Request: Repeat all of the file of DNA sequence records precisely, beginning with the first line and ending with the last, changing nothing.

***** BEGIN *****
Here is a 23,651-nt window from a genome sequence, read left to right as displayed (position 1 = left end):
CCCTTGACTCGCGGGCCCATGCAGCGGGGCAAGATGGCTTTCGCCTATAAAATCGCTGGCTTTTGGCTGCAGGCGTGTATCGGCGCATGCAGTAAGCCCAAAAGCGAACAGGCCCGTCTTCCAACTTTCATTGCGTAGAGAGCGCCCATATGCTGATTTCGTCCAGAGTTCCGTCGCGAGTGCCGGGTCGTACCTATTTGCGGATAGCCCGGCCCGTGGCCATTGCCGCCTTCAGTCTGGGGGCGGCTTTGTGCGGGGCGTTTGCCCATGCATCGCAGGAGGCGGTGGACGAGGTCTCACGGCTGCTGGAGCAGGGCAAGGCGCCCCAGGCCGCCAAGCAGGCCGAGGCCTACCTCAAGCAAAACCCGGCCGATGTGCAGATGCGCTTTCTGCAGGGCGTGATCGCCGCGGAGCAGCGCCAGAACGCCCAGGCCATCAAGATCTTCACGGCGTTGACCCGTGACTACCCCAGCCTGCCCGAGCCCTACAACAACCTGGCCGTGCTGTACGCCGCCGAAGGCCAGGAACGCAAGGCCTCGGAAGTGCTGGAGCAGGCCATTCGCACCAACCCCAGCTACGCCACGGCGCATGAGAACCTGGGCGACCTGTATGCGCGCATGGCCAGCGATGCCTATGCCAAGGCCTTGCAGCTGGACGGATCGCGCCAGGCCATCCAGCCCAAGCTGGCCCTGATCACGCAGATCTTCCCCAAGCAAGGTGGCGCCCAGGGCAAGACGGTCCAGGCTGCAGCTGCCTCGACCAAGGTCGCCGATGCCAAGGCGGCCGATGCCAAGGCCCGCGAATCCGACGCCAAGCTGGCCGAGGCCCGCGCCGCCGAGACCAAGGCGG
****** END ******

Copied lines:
Here is a 23,651-nt window from a genome sequence, read left to right as displayed (position 1 = left end):
CCCTTGACTCGCGGGCCCATGCAGCGGGGCAAGATGGCTTTCGCCTATAAAATCGCTGGCTTTTGGCTGCAGGCGTGTATCGGCGCATGCAGTAAGCCCAAAAGCGAACAGGCCCGTCTTCCAACTTTCATTGCGTAGAGAGCGCCCATATGCTGATTTCGTCCAGAGTTCCGTCGCGAGTGCCGGGTCGTACCTATTTGCGGATAGCCCGGCCCGTGGCCATTGCCGCCTTCAGTCTGGGGGCGGCTTTGTGCGGGGCGTTTGCCCATGCATCGCAGGAGGCGGTGGACGAGGTCTCACGGCTGCTGGAGCAGGGCAAGGCGCCCCAGGCCGCCAAGCAGGCCGAGGCCTACCTCAAGCAAAACCCGGCCGATGTGCAGATGCGCTTTCTGCAGGGCGTGATCGCCGCGGAGCAGCGCCAGAACGCCCAGGCCATCAAGATCTTCACGGCGTTGACCCGTGACTACCCCAGCCTGCCCGAGCCCTACAACAACCTGGCCGTGCTGTACGCCGCCGAAGGCCAGGAACGCAAGGCCTCGGAAGTGCTGGAGCAGGCCATTCGCACCAACCCCAGCTACGCCACGGCGCATGAGAACCTGGGCGACCTGTATGCGCGCATGGCCAGCGATGCCTATGCCAAGGCCTTGCAGCTGGACGGATCGCGCCAGGCCATCCAGCCCAAGCTGGCCCTGATCACGCAGATCTTCCCCAAGCAAGGTGGCGCCCAGGGCAAGACGGTCCAGGCTGCAGCTGCCTCGACCAAGGTCGCCGATGCCAAGGCGGCCGATGCCAAGGCCCGCGAATCCGACGCCAAGCTGGCCGAGGCCCGCGCCGCCGAGACCAAGGCGG